3D PRINTING AND SCANNING
3d Printing - Rheotomic Surface
For this assignment, I wanted to make a geometry that would be nearly impossible to fabricate without the 3D printing technology. As a result, I designed a rheotomic surface. To generate this geometry (which is actually a complex mathematical function), I drew a curve, extruded it up, and twisted that extrusion. I then trimmed the edges of the surface so that it has a square footprint. Then I mirrored the surface across its edges to create a single complexe rheotomic surface. After that, I thought i should add more complexity and test the level of resolution of the ABS 3d printer and the rigidity of the material. As a result, I scripted the holes onto the surface. After it was printed, the base geometry was maintained with the resolution and the material was quite rigid despite the holes and thinness of the model. However, there were some instances around the holes where the resolution was not high enough and as a result there were some excess materials hanging onto the edges.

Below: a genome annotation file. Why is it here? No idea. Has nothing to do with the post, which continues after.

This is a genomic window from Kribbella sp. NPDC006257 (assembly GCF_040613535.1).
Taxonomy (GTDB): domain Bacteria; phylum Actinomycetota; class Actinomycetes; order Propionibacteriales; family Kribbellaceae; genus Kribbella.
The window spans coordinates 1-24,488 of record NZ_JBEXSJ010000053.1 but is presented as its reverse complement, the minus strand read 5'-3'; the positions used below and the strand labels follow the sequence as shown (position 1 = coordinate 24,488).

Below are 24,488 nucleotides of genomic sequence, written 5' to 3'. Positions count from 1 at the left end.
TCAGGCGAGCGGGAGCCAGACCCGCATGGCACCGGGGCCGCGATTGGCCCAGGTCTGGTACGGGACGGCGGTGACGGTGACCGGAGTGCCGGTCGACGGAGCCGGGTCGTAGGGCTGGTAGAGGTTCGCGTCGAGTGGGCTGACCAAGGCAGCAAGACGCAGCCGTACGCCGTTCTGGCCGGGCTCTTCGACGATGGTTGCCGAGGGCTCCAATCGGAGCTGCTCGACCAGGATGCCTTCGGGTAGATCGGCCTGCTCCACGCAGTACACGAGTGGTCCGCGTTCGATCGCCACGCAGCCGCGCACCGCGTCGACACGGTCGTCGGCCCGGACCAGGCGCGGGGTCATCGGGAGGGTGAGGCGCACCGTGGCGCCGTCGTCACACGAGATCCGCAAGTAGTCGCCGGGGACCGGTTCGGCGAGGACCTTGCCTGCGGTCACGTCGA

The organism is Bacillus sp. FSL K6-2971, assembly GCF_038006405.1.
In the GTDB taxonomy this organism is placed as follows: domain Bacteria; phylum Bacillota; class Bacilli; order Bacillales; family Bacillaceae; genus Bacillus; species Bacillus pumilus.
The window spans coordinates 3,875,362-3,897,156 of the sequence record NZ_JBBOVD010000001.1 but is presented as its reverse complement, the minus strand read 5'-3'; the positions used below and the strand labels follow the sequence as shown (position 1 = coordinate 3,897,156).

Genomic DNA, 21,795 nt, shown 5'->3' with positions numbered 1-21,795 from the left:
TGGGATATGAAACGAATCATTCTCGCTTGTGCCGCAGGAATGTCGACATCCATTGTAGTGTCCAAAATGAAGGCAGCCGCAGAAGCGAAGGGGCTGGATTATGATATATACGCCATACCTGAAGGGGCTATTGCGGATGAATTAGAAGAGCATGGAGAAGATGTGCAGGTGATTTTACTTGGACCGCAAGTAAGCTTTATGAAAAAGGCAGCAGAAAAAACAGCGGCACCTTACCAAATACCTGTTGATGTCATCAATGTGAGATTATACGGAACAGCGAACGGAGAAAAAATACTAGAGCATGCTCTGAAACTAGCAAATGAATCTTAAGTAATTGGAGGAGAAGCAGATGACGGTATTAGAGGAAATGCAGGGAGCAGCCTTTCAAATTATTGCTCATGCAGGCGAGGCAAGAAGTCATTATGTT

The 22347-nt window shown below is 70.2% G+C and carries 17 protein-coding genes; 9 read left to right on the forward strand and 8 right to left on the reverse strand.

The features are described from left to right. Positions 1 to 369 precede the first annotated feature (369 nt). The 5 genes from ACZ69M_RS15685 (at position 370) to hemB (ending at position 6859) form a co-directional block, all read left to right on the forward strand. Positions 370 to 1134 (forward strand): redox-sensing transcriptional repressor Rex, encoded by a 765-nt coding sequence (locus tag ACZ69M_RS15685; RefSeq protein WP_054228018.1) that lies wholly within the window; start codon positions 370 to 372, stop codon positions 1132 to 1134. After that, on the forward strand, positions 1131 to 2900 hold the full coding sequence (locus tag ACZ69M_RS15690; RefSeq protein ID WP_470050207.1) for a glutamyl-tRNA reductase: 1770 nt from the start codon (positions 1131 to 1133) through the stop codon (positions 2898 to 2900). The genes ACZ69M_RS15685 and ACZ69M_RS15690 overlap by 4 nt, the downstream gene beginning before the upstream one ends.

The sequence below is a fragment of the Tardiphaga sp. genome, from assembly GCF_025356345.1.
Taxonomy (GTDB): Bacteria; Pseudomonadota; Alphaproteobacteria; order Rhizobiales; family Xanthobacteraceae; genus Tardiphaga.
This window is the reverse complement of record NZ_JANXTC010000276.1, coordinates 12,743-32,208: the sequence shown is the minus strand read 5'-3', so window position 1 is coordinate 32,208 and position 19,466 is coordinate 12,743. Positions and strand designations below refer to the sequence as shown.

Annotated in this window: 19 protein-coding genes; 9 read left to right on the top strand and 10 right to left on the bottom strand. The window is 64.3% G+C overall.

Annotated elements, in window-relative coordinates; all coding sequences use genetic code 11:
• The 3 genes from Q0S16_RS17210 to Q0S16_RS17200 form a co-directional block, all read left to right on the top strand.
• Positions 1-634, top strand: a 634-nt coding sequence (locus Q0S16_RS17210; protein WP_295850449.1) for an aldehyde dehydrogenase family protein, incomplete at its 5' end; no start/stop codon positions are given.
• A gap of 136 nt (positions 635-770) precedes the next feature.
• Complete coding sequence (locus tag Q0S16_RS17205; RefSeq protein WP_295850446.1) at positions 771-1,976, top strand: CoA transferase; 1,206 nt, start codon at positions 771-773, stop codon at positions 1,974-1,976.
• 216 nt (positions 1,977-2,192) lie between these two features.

3d Scanning - Headphones and Laura:
I started by scanning something (*I thought*) would be simple - some headphones. I started by opening the ZScan program. Then I configured the scanner by getting the meters within their desired ranges. After that, I calibrated the scanner using the X panel. Then I scanned the positionign features. Then I started to scan the headphones. I found that some of the reflective metal elements on the headphones would not properly scan.
After that, I thought it would be fun to scan a person using the alternate method of placing the positioning dots on the subject. I configured, calibrated, and then scanned. I found that some features of the face would not scan such as the eye brows, eye lashes, and the lips. I assume the lips were more difficult to scan due to their reflectiveness (like the metal features of the headphones). However, the eyebrows confuse me, maybe they are too complex (?).